Joe Cross' artistic influence is everywhere in Dead Space 3, and you don't have to look any further than his concept art to prove it. Working with Visceral Games, Cross coordinated with art directors and environment leads to paint the frozen landscapes and corridors, vehicles and characters that would set the visual tone for the recently released game.
Cross shared some of that artwork with Polygon recently and told us about his journey from art school to working remotely to his current position in an office working on a highly anticipated upcoming title.
Originally from the Bay Area, Cross graduated from the Academy of Art University in San Francisco, where he received a BFA in traditional illustration. He moved to Portland in 2002 and spent time working at Nike and teaching illustration at the Art Institute of Portland. He got his start in the video game industry working on Dead Space 2 though a friend of his who had written a draft of the space horror story. At Portland's Cinco Design, he also worked on Need For Speed titles, among others.
He continued working with Visceral on the third installment of the Dead Space series. But Cross didn't do his work from the developer's Redwood City, California studios, which he only visited "a handful of times." He created his art remotely, he told Polygon in a recent email. It was a process that forced him to become "pretty close to nocturnal" between carving out time for his family.
Cross enjoyed the autonomy that remote work offered him because it allowed a certain amount of freedom. Developers would tell him what they needed, and he'd produce the art.
"In general the amount autonomy for concept art depends on the needs of client and specifics of the task," Cross wrote. "It varies from 'Hey we need a crate,' to 'Hey we've got this room that serves this purpose and we're not sure how it should look.' Most of all, people are just looking for good ideas and elegant solutions to visual problems, and if you can provide that everyone is happy."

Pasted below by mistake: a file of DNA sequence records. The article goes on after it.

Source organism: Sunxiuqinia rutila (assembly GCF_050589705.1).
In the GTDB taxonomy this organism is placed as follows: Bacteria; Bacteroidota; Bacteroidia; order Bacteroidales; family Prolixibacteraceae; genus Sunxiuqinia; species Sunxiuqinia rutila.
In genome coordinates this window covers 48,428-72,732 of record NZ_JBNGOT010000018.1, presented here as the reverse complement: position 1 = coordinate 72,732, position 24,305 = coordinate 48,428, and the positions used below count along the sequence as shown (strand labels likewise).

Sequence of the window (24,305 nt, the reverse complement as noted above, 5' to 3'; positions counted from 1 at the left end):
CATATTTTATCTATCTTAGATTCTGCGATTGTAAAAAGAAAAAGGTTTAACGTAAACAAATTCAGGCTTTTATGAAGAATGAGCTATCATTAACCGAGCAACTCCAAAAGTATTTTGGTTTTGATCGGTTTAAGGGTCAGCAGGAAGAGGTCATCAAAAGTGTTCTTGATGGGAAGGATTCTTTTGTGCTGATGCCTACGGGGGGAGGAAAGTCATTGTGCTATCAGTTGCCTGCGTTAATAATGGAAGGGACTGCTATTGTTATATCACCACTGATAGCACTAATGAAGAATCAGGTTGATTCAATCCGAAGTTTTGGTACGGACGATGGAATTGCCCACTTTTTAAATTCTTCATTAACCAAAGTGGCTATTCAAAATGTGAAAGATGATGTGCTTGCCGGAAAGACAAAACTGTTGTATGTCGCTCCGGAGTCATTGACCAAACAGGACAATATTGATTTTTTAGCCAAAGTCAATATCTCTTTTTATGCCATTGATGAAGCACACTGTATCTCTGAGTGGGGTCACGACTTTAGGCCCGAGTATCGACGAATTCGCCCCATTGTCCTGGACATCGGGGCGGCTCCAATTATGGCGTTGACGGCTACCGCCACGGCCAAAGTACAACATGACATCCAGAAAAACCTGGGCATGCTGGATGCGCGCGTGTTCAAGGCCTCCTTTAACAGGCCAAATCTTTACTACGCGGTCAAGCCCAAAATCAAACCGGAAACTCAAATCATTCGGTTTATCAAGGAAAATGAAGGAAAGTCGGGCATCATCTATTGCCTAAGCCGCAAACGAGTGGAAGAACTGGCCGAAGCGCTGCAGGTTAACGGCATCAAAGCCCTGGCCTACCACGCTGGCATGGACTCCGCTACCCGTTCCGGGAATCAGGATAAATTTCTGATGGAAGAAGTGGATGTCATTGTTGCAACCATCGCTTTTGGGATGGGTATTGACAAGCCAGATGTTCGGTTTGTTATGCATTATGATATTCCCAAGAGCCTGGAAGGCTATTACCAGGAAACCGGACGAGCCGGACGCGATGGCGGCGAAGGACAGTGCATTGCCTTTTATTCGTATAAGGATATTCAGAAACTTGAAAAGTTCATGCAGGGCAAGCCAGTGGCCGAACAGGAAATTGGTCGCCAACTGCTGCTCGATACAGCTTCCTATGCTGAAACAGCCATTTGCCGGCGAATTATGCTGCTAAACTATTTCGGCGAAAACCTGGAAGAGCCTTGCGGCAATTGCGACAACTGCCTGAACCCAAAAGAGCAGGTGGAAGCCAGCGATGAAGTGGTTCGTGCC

Though he enjoyed working remotely, eventually he began to grow restless. He loved the work but wanted something more than the environment he'd been working in.
"After a couple years of it I started to really crave the idea of working in a studio with other talented artists and creative people. It became a grass is greener thing," he wrote.
Joe Cross found that opportunity recently. He still works as a concept artist, but he's no longer working with Visceral. Cross is a senior concept artist at Bungie, working on Destiny.
"After a couple years of it I started to really crave the idea of working in a studio with other talented artists and creative people."
"Bungie turned out to be the answer, it's an amazing place to work both in terms of the environment and the people," he wrote. "It's really been a dream come true and I still have a hard time accepting that I'm contributing to this amazing project with a team of concept artists that are second to none."
You can see glimpses of his latest work in the double-sided posters that you'll get for pre-ordering Destiny at certain retail outlets and in a vehicle speeding across a desert in Destiny's recently revealed concept art. And when Bungie's "always connected" shooter is released, you'll see even more of his work in the game itself.
"I'm also doing a lot of the in game graphic design for Destiny," he wrote. "Graphic design is a passion of mine and an aspect of art that is under-valued or under-utilized in video games."
- The 'true' story of a Pokémon game that turns you into a murderer
- A guided tour of the 1 KB hard drive built inside Minecraft
- Minecon is officially off this year; looks to return in 2015
- Fez developer Polytron hacked in ongoing game developer harassment effort
- Microsoft hosting ID@Xbox open house before PAX kicks off
- Google cleans up Google Play store, removes dozens of Swing Copters clones
- That bucket came from the moon: Yep, Destiny took the ice bucket challenge
- Sony closing down PlayStation Home in Japan and Asia
- California city repeals longstanding ban on ... playing pinball?
- Ouya strikes a deal to bring games to China